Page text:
With domestic beer consumption in the United States essentially flat since the late 1980s, have foreign brewers taken a risky gamble by merging with the three largest U.S. breweries, or have they made a wise investment that will make them feel like kings of the beer world?
Recent indications are definitely pointing to the latter and demographic trends should insure that U.S. beer sales will keep rising for years to come, with a sharp rise from 2009 to 2014, and a slower but steady uptrend between 2015 to 2023.
Anheuser-Busch (ABHIF.PK), Coors (TAP) and Miller Brewing (OTCPK:SBMRY) waged a long but futile battle for increased U.S. beer consumption for the past 20 years, spending untold millions on advertising campaigns that essentially failed to increase the number of U.S. beer drinkers who would drink their beer.
Perhaps the marketing departments of these big breweries failed to consider demographics as a primary reason behind their lackluster sales. But a look at demographic trends clearly shows the Baby Boomers (about 78 million of them born 1945-1964) starting to exit the prime 21-34 beer drinking age bracket in the early 1980s, to be replaced by a nine-million-potential-beer-drinker smaller Generation X (about 69 million born 1965-1984). And it does not take research to prove that small numbers of consumers actually consume less than large numbers of consumers.
Likewise, larger numbers of consumers actually consume more than smaller numbers of consumers. This fact is going to make Belgian-based InBev SA’s merger with Anheuser-Busch, Canadian Molson Brewing Co.’s merger with Coors Brewing, and South African Breweries purchase of more than 70 percent of Miller Brewing look pretty smart in the next few years, as Generation X ages out of the prime beer drinking age, and is replaced by the much larger Generation Y (79.5 million born 1985-2004) .
This new generation of potential beer drinkers is currently age 24 and under, is the largest generation in U.S. history, and at more than one million more than the Baby Boomers, will undoubtedly break the beer drinking records set by them in the late 1970s and early 1980s. And their entrance into the prime beer drinking age bracket may already be making a difference, as industry data indicates that beer consumption has been on the increase since at least 2006.
Along with the foreign purchasers of the big U.S. breweries, microbreweries are also going to be the big beneficiaries of the Gen. Y onslaught. In fact, microbreweries have been significantly increasing their production during the entire decade, and more than doubled their production since 2004. In 2007 the growth rate of microbreweries was estimated at 12 percent, compared to only 1.4 percent for both the large domestic and imports.
And while total beer sales in 2008 increased a modest 0.5 percent by volume, micro-brewed beer sales increased by 5.8 percent by volume and more than 10 percent by sales, according to the Brewer’s Association. In addition, 114 new microbreweries and brewpubs opened in the U.S. last year, the highest number since 1999. Interesting to note that in 2008 more than 3.8 million members of Gen. Y turned the legal drinking age of 21, an increase of almost 100,000 more than turned 21 in 2007.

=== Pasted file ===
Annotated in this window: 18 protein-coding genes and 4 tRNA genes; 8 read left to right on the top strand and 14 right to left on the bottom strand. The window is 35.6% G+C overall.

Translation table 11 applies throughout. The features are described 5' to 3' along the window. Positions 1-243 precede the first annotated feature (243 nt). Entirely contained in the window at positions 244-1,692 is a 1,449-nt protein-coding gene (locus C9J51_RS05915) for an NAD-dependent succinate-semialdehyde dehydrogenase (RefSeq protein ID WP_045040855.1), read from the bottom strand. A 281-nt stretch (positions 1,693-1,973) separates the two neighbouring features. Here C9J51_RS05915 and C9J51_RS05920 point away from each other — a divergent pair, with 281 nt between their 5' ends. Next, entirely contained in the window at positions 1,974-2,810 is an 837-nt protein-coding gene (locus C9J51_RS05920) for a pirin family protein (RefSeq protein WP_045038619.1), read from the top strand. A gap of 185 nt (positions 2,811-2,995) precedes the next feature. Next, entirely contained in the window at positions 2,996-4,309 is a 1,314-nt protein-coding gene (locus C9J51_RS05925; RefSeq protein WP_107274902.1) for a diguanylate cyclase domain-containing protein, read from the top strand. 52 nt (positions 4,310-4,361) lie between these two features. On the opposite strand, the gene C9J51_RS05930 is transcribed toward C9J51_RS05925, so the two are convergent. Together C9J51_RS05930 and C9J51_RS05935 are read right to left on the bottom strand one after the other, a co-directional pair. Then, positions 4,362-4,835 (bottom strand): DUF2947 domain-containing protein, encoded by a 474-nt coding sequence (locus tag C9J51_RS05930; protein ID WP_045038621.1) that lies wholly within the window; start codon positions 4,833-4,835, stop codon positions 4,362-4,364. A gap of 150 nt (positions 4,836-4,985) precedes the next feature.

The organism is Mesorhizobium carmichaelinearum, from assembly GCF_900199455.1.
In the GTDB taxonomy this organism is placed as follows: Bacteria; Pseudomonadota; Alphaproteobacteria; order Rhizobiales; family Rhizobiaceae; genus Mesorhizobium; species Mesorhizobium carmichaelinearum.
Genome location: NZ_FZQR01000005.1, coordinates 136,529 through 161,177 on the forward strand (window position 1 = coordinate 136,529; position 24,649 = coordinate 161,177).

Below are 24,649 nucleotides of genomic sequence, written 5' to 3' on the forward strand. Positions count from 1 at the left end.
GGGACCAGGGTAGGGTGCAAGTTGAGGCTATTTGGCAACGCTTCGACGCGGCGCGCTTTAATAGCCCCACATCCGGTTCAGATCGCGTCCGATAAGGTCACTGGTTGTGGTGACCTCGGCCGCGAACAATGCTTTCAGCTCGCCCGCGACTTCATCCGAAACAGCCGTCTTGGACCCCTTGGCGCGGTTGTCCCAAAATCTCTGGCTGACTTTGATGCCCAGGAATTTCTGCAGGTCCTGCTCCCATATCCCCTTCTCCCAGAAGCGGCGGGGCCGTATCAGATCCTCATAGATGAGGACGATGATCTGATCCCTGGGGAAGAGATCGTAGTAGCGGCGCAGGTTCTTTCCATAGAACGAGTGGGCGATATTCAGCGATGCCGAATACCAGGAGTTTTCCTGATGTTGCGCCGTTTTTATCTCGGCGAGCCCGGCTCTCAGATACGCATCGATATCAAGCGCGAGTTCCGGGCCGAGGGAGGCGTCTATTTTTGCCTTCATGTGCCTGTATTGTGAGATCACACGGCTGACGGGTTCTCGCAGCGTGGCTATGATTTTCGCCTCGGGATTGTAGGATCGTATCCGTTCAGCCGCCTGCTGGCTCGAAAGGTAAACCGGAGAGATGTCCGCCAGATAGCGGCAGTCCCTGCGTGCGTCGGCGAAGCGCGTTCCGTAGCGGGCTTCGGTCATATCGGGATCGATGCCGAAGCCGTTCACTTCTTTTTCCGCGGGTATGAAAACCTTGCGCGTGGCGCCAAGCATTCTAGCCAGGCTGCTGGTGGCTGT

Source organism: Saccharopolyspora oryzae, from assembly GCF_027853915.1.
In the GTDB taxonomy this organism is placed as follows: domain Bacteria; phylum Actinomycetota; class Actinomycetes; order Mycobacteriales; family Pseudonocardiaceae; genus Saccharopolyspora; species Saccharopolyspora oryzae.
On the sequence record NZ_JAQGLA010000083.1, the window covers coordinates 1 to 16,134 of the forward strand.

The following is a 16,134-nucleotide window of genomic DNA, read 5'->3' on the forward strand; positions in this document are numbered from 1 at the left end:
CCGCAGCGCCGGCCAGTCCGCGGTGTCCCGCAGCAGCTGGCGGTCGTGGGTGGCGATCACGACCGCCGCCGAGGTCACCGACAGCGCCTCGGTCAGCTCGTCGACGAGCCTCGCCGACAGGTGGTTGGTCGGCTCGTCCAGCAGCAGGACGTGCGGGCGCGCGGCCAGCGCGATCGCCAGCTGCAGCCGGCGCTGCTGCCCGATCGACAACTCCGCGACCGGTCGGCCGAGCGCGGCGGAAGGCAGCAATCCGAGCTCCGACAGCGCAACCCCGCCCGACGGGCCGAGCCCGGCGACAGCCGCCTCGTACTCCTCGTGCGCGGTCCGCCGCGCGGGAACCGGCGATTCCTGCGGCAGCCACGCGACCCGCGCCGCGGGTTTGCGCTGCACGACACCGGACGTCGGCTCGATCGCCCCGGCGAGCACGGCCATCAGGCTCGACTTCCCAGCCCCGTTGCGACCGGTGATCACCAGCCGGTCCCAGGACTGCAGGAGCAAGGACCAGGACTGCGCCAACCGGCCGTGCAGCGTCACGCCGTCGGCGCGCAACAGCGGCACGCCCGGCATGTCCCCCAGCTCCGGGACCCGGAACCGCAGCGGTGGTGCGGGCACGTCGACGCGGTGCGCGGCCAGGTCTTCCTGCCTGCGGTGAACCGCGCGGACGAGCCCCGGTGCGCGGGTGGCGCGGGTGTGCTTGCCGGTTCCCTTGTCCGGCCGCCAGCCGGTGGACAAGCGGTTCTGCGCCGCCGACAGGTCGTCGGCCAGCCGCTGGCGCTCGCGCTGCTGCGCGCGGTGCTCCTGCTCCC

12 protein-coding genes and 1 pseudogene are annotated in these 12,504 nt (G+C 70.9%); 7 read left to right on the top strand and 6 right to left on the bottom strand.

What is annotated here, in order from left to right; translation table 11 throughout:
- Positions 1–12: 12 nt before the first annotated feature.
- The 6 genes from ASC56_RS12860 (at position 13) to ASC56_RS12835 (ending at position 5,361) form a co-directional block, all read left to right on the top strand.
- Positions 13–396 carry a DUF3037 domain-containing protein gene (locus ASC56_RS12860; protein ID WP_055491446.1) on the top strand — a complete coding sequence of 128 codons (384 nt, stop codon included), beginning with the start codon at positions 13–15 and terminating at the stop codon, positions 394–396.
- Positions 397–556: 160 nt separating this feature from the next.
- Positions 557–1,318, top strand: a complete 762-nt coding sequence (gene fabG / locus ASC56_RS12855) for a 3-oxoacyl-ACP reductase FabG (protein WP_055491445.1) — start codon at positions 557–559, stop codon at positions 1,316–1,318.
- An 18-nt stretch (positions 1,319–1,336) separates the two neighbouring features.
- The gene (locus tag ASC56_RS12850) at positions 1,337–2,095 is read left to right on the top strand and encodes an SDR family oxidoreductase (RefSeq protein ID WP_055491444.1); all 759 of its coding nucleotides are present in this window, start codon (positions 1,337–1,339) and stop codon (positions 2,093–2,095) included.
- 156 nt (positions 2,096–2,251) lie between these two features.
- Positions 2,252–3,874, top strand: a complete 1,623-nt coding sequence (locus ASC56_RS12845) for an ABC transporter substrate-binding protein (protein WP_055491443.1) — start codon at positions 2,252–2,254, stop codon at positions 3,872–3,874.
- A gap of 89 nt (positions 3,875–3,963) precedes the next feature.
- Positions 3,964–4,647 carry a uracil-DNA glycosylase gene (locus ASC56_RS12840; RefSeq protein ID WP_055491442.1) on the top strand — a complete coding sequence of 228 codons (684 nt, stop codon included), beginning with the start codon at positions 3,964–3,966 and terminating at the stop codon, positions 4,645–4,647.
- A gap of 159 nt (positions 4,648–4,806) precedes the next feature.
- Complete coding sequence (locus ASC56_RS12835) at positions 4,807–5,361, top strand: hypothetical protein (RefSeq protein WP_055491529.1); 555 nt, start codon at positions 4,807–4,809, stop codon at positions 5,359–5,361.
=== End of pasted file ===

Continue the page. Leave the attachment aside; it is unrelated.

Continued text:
Currently, the microbrewery share of U.S. beer sales stands at 6 percent, imports account for 14 percent, and the large U.S. breweries hold 80 percent. Generation X is largely responsible for the increase in import consumption, as it increased by more than a million barrels per year during that generations peak beer drinking years in the 1990s. Gen. X, with its apparently refined taste, also helped spark the interest in microbrews and specialty beers, and saw in the rise of such nascent brewers as Boston Beer Co. (SAM) and the privately-held Sierra Nevada Brewing Co., as well as the emergence of hundreds of new microbreweries and brew pubs.
This trend was noticed by the big U.S. brewers who started marketing their own “specialty” beers in the mid- to late-1990s. Sales of these specialty beers have been somewhat tepid overall, and it remains to be seen whether they will catch on with Gen. Y.
Through sheer numbers, though, Generation Y is going to increase U.S. consumption of all beer types, and thus benefit all of the beer producers. However, we believe that microbreweries, and to a lesser extent, imports, stand to gain the most from the emergence of Gen. Y, as this generation has already shown a preference for things that are organic, unique and locally grown; and a relative disdain for big brand products.
Imported beers from Mexico and Latin America also stand to benefit from Gen. Y’s large Hispanic population, as marketers have determined that Latino immigrants spend more money on average for beer than other races, and display a marked preference for their homeland beers. This should benefit the Mexican brewery leaders Grupo Modelo S.A.B. [GMODELOC.MX] and Fomento Economico Mexicano, S.A.B. de C.V. (FMX)
While the advent of Generation Y portends strong future growth for the beer industry, it has a dark side as well, because an increase in young beer drinkers will undoubtedly lead to more drunk driving fatalities. This trend became emergent in 2005 – the same year that welcomed the first 21-year-old Gen. Ys – when the number of such fatalities began to climb following 32 years of being in decline.
Disclosure: No Positions